PhysicsCentral Podcast: Gravitational Waves

Exciting news! I just completed my first episode for the PhysicsCentral podcast (part of an overall outreach effort by the American Physical Society), and it looks like I’ll be able to contribute regularly!

The podcast is aimed at anyone (roughly high school level and up) with an interest in physics, and this episode focuses on gravitational waves and what a direct detection will mean for our understanding of the universe.  I interviewed Dr. Chiara Mingarelli, a Marie Curie Fellow at Caltech working with pulsar timing arrays, and Dr. Kari Alison Hodge, who recently received her Ph.D. from Caltech working on LIGO.  Take a listen! There are also some really cool “sounds” modeling black hole and neutron star mergers.


LIGO observatory in Livingston, LA


Laser Interferometer Space Antenna (LISA)

Gravitational Wave Detectors and Sources

Neat interactive tool for understanding gravitational wave sources and detectors!

Posted in Extra Credit, News, Physics Central | Leave a comment

New Books in Astronomy: Lawrence Lipking, What Galileo Saw


Yesterday I had a lovely and long conversation with Dr. Lawrence Lipking about his latest publication, What Galileo Saw: Imagining the Scientific Revolution.  Although our chat was nominally for the New Books in Astronomy podcast, it’s the first one I’ve done that’s featured a humanist, and it felt really good to dive into seventeenth-century thoughts on the natural world.  The book focuses on the role of imagination in what we’ve come to describe as the Scientific Revolution, and it engages readers to consider the many different versions of this “revolution” that have been proposed and debated for decades (or longer).

One of my favorite parts of the book has everything to do with the title: what Galileo saw through his telescope, what it meant to him, and how he went about sharing it with others.  Lipking points out that the etchings of the Moon included in the published version of Sidereus Nuncius are very different from the drawings that Galileo made for himself (see below).  Notably, he places a very large crater, which doesn’t correspond to any real feature on the lunar surface and which doesn’t appear in the notebook drawings, prominently on the terminator, where the relationship between light, shadow, and topography is most apparent.  Lipking suggests that this deliberate manipulation of his observations amounts to more of a map than a likeness; Galileo is reorganizing the lunar features to structure his readers’ perusal of them and to help them to see as he does.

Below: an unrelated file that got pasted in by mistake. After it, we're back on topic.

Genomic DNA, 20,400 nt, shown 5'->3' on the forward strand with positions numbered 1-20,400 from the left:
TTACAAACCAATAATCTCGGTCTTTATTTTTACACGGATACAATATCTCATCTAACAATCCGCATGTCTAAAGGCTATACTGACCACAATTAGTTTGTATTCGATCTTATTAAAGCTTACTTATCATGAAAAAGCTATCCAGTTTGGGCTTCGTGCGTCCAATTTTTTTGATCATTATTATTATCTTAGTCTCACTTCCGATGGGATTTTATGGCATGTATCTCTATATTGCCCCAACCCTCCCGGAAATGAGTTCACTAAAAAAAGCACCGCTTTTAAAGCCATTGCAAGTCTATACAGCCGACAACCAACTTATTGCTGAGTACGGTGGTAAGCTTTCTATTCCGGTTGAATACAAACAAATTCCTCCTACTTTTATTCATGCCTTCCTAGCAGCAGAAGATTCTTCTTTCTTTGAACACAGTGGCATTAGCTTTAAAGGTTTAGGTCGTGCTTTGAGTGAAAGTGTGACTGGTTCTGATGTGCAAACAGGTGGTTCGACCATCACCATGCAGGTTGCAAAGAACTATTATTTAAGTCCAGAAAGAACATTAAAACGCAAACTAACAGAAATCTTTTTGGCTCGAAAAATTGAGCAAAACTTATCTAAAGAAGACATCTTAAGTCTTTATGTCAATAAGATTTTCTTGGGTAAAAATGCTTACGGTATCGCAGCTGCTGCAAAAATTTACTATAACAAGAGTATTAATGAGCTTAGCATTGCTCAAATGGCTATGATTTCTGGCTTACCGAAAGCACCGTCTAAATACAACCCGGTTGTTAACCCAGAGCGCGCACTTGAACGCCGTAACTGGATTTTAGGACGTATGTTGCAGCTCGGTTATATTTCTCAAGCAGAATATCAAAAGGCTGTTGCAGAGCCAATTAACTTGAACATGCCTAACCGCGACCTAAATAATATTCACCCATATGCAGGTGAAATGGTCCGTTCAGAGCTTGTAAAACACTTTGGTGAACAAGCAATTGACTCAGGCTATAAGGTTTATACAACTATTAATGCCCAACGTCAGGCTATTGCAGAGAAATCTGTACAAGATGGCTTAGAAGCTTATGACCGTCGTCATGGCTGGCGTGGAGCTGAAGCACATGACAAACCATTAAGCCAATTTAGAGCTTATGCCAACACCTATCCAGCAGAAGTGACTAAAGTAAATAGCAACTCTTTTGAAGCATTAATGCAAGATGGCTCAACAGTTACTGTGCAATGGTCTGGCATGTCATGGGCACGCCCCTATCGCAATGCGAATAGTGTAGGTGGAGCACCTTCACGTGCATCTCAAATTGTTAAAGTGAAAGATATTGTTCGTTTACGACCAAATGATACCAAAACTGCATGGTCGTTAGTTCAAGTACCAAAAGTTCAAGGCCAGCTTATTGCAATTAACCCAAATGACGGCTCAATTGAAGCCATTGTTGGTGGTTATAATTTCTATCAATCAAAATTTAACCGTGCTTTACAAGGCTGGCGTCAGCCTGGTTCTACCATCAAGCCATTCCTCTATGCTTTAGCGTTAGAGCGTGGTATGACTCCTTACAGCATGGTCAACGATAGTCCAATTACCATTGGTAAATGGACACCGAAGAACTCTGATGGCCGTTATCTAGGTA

Galileo's notebook drawingsGalileo's etchings, Sidereus Nuncius

Another chapter that really jumped out for me deals with the distinction between life and death, and how we recognize the moment of transition, in Shakespeare’s epic tragedy, King Lear.  At that critical moment near the end of play, when Lear enters with Cordelia in his arms, no one is sure if she’s alive or dead.  Lear calls for a glass and a feather to catch a sign of her breath, and the many different ways that breath and wind come into the play showcase contemporary thoughts and theories of life and death, and how these states are related to the body and soul.

We also spent some time discussing recent historiography of science, and how the notion of genius (something to have or something to be?) has shaped a lot of stories concerned with how we got to now.  Lipking sees a rejection of this treatment of history in recent years and a turn toward microhistories rather than grand narratives.  As he says, “The stories of exceptional men can be a distraction from the heterogeneous, collaborative activities out of which the history of science emerges,” and I think many (including me) would agree with him on that.

All in all, it was a lovely discussion and a very stimulating book! You can listen to the podcast here, and if you happen to be going to the annual meeting of the History of Science Society later this week, check out Lipking’s talk on Robert Fludd, Thomas Browne, and the history of error (a.k.a. Chapter 7)!

Posted in Extra Credit, NBN Episodes | Leave a comment

#NerdsOnWheels: Road Trip to Meteor Crater!

Nerd Brigade at Meteor Crater